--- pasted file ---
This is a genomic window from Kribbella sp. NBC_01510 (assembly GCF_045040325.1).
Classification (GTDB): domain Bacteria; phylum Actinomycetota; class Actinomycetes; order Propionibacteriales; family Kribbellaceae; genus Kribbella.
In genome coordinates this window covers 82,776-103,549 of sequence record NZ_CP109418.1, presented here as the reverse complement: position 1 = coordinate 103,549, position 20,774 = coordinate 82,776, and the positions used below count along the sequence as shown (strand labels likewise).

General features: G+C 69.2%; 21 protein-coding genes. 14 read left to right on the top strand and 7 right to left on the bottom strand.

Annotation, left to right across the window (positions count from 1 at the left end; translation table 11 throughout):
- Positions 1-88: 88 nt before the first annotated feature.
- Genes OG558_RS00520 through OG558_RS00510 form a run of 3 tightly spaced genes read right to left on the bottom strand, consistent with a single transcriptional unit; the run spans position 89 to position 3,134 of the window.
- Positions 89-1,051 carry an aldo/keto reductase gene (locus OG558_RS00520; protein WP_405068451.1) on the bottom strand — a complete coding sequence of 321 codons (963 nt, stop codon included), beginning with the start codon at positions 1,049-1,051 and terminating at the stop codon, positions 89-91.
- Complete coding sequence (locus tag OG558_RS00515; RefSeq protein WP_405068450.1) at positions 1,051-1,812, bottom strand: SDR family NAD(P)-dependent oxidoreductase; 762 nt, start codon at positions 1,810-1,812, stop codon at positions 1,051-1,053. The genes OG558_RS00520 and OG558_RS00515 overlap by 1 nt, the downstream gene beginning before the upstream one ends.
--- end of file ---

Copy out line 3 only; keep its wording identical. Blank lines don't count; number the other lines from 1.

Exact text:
In genome coordinates this window covers 82,776-103,549 of sequence record NZ_CP109418.1, presented here as the reverse complement: position 1 = coordinate 103,549, position 20,774 = coordinate 82,776, and the positions used below count along the sequence as shown (strand labels likewise).